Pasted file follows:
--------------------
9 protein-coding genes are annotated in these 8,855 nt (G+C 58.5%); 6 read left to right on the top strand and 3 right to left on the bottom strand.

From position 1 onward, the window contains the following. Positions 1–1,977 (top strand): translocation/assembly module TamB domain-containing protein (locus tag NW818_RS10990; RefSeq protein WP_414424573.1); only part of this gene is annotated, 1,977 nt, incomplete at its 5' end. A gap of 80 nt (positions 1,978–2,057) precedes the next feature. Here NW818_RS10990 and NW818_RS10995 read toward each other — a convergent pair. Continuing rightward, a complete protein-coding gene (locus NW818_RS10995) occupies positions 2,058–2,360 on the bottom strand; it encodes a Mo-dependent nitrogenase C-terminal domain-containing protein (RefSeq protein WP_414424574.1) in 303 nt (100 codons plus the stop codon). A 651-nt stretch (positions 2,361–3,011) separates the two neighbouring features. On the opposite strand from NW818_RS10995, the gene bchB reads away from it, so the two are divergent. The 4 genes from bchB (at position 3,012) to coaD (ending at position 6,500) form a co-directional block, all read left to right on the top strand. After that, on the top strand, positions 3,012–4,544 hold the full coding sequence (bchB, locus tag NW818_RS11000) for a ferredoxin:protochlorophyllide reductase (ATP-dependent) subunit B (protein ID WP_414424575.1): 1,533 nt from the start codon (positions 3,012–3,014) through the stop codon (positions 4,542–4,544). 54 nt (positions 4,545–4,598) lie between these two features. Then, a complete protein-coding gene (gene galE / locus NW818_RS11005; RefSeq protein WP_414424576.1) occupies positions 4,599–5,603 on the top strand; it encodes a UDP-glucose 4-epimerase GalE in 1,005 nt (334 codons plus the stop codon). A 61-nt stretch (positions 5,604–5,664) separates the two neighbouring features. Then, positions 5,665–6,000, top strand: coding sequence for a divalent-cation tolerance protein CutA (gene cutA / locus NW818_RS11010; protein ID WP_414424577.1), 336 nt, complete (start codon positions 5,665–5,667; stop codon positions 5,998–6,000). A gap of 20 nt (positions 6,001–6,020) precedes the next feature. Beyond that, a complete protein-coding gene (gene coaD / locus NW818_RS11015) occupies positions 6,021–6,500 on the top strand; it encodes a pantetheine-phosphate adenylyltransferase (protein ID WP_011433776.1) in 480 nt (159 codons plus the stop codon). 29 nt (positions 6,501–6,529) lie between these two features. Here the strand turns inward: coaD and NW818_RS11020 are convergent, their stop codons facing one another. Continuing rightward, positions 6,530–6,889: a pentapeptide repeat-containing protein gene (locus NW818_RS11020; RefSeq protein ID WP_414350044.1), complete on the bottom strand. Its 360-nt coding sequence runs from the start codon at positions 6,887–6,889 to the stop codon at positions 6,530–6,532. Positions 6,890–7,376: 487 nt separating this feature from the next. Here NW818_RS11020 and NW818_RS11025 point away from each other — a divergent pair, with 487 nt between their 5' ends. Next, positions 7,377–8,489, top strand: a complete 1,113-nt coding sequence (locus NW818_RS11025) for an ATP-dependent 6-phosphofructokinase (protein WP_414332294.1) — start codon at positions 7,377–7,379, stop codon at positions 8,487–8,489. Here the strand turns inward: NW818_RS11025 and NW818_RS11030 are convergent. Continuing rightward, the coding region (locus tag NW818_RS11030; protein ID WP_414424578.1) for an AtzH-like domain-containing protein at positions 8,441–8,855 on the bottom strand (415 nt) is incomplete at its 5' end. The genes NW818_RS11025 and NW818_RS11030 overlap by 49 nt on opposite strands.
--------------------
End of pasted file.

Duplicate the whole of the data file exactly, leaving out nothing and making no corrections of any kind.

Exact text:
9 protein-coding genes are annotated in these 8,855 nt (G+C 58.5%); 6 read left to right on the top strand and 3 right to left on the bottom strand.

From position 1 onward, the window contains the following. Positions 1–1,977 (top strand): translocation/assembly module TamB domain-containing protein (locus tag NW818_RS10990; RefSeq protein WP_414424573.1); only part of this gene is annotated, 1,977 nt, incomplete at its 5' end. A gap of 80 nt (positions 1,978–2,057) precedes the next feature. Here NW818_RS10990 and NW818_RS10995 read toward each other — a convergent pair. Continuing rightward, a complete protein-coding gene (locus NW818_RS10995) occupies positions 2,058–2,360 on the bottom strand; it encodes a Mo-dependent nitrogenase C-terminal domain-containing protein (RefSeq protein WP_414424574.1) in 303 nt (100 codons plus the stop codon). A 651-nt stretch (positions 2,361–3,011) separates the two neighbouring features. On the opposite strand from NW818_RS10995, the gene bchB reads away from it, so the two are divergent. The 4 genes from bchB (at position 3,012) to coaD (ending at position 6,500) form a co-directional block, all read left to right on the top strand. After that, on the top strand, positions 3,012–4,544 hold the full coding sequence (bchB, locus tag NW818_RS11000) for a ferredoxin:protochlorophyllide reductase (ATP-dependent) subunit B (protein ID WP_414424575.1): 1,533 nt from the start codon (positions 3,012–3,014) through the stop codon (positions 4,542–4,544). 54 nt (positions 4,545–4,598) lie between these two features. Then, a complete protein-coding gene (gene galE / locus NW818_RS11005; RefSeq protein WP_414424576.1) occupies positions 4,599–5,603 on the top strand; it encodes a UDP-glucose 4-epimerase GalE in 1,005 nt (334 codons plus the stop codon). A 61-nt stretch (positions 5,604–5,664) separates the two neighbouring features. Then, positions 5,665–6,000, top strand: coding sequence for a divalent-cation tolerance protein CutA (gene cutA / locus NW818_RS11010; protein ID WP_414424577.1), 336 nt, complete (start codon positions 5,665–5,667; stop codon positions 5,998–6,000). A gap of 20 nt (positions 6,001–6,020) precedes the next feature. Beyond that, a complete protein-coding gene (gene coaD / locus NW818_RS11015) occupies positions 6,021–6,500 on the top strand; it encodes a pantetheine-phosphate adenylyltransferase (protein ID WP_011433776.1) in 480 nt (159 codons plus the stop codon). 29 nt (positions 6,501–6,529) lie between these two features. Here the strand turns inward: coaD and NW818_RS11020 are convergent, their stop codons facing one another. Continuing rightward, positions 6,530–6,889: a pentapeptide repeat-containing protein gene (locus NW818_RS11020; RefSeq protein ID WP_414350044.1), complete on the bottom strand. Its 360-nt coding sequence runs from the start codon at positions 6,887–6,889 to the stop codon at positions 6,530–6,532. Positions 6,890–7,376: 487 nt separating this feature from the next. Here NW818_RS11020 and NW818_RS11025 point away from each other — a divergent pair, with 487 nt between their 5' ends. Next, positions 7,377–8,489, top strand: a complete 1,113-nt coding sequence (locus NW818_RS11025) for an ATP-dependent 6-phosphofructokinase (protein WP_414332294.1) — start codon at positions 7,377–7,379, stop codon at positions 8,487–8,489. Here the strand turns inward: NW818_RS11025 and NW818_RS11030 are convergent. Continuing rightward, the coding region (locus tag NW818_RS11030; protein ID WP_414424578.1) for an AtzH-like domain-containing protein at positions 8,441–8,855 on the bottom strand (415 nt) is incomplete at its 5' end. The genes NW818_RS11025 and NW818_RS11030 overlap by 49 nt on opposite strands.